Last Tuesday, I had the privilege of producing and hosting the first Changing the Story: An Evening of Conversation, Community, and Inspiration for People Who Give a Damn event at NationBuilder. I’d expected to feel a deep sense of accomplishment at the end of the evening.

And I did.

But even more: I felt that the evening had started what will be an ongoing conversation between diverse members of a wide community of change-makers in Los Angeles.

The event grew out of several conversations I’d had with friends, clients, and colleagues all over the world. We all believed in, and had direct experience with, the power of story to drive change. And we had all found that ‘storytelling’ got short shrift at many panels and events. The speakers would say something like ‘story is the most important element of your work,’ before going on to dive into nuts-and-bolts strategy or other matters.

This approach led to people understanding the power of story at a broad level, but without a structure within which to explore, discuss, and otherwise deepen their understanding.

The goal of the evening was to bring a diverse group of people together for the purpose of exploring the power of story to create change. To help facilitate the conversation, I enlisted the help of three amazing social leaders and storytellers based in Los Angeles: Steve LePore (founder, 1in6), Rachel Sumekh (founder and CEO, Swipe Out Hunger), and Karla Vaszquez (founder, SalviSoul).

From the outset, all four of us set the intention of creating a dynamic that invited the audience to participate fully in the conversation. Instead of positioning ourselves as ‘experts,’ we would offer ourselves as resources and guides for the evening.

NationBuilder agreed to host and partner with us for the event. With the container set, all we needed was an audience. It’s somewhat unusual for an event like this to take place outside of a conference or official ‘networking’ event and I was concerned that no one would be interested.

The opposite turned out to be true and, on the night, we had almost 50 people join us. As the event started, I was thrilled to see that they encompassed several generations, ethnicities, and fields of work. This was an audience composed of people who usually do not get to be in the same room with each other!

Over the course of the evening, the conversation evolved organically as different members of the audience shared their experiences and questions. A few themes wove their way through the discussion:

Storytelling as a Cultural Value

Far from being just a ‘communication tactic,’ storytelling can reflect and create the core values of an organization’s or community’s culture. By their nature, stories put people on a more level playing field and, while we can argue over facts or tactics, we cannot argue each other’s lived experience of the world.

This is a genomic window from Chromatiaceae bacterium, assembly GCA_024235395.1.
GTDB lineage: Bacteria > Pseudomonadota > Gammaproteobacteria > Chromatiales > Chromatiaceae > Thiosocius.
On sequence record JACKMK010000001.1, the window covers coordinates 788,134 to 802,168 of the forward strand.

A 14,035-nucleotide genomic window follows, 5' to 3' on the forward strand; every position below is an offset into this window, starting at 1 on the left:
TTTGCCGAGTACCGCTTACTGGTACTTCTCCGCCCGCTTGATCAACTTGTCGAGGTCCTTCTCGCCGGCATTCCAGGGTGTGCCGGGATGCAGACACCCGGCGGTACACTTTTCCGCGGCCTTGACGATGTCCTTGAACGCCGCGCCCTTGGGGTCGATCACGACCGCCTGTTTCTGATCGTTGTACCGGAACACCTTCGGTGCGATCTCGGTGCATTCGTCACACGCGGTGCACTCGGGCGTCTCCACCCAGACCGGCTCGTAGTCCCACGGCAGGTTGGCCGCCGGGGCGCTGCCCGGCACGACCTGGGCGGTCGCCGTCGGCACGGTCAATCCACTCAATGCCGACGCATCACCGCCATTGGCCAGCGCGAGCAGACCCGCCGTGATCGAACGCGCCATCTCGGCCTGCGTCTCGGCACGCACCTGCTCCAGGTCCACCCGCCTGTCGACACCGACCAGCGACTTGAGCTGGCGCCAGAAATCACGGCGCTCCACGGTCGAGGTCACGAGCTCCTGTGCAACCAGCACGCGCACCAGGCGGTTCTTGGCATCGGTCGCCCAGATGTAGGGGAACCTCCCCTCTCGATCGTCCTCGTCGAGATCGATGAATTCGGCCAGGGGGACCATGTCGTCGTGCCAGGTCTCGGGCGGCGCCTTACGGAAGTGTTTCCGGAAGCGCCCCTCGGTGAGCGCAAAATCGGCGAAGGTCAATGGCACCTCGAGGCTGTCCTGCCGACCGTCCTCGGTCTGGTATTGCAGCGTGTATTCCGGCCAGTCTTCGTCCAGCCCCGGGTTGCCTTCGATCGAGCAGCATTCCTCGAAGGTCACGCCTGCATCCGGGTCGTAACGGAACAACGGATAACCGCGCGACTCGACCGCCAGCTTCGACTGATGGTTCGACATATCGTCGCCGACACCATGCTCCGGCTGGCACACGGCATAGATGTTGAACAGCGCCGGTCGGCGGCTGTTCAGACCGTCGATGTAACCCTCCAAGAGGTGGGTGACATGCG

Because story speaks so deeply to who we are as people and communities, crafting powerful stories takes dedication, space, and time. It’s worth the investment to let a story simmer and to let storytelling become a cultivated practice that evolves.

Storytelling as a Form of Service

When it comes to telling stories that promote change, it’s important to understand the audience you seek to reach. What kind of story will meet them where they are in their own journey and help them become a part of yours? What call to action will you make based on the story you share?

A well-told, powerful story earns you the right to ask your audience for their stories. As such, it should be about them just as much as it is about you, if not more.

This idea of using stories strategically balances against the idea of ‘taking time’ and giving stories space. It is matter of embracing both as opposed to choosing one approach over the other.

Listening is Just as Important as ‘Telling’

Listening deeply to the stories of others can open unexpected doors and connections. All too often, we are so enmeshed in our own agenda or priorities that we miss the opportunity to connect, collaborate, and partner deeply with others. Sometimes being quiet, asking open, vulnerable questions, and sharing space with someone with a story to tell is even more powerful that sharing a story of your own.

As these themes surfaced and built throughout the evening, the conversation turned from storytelling to impact. How could stories move audiences to a place of concrete, effective action?

This part of the evening moved into sometimes uncomfortable territory as we, as a group, grappled with tough questions about working within the context of systemic inequity and deep communal wounds. As a facilitator, I found myself leaning deeply into the discomfort and working towards a feeling of greater inclusion where all stories are valid and valuable to the broader, co-created story of a future that’s in the sometimes all-too-slow process of emerging.

At the end of the night, we closed the event by taking three deep breaths together. We had run a few minutes late, but instead of darting out, most of the participants stuck around to continue the conversation. That, to me, is what ‘changing the story’ really means. It’s less about tactics and strategy and more about strangers from different generations and background sharing and listening deeply to each other as they weave a new story together.

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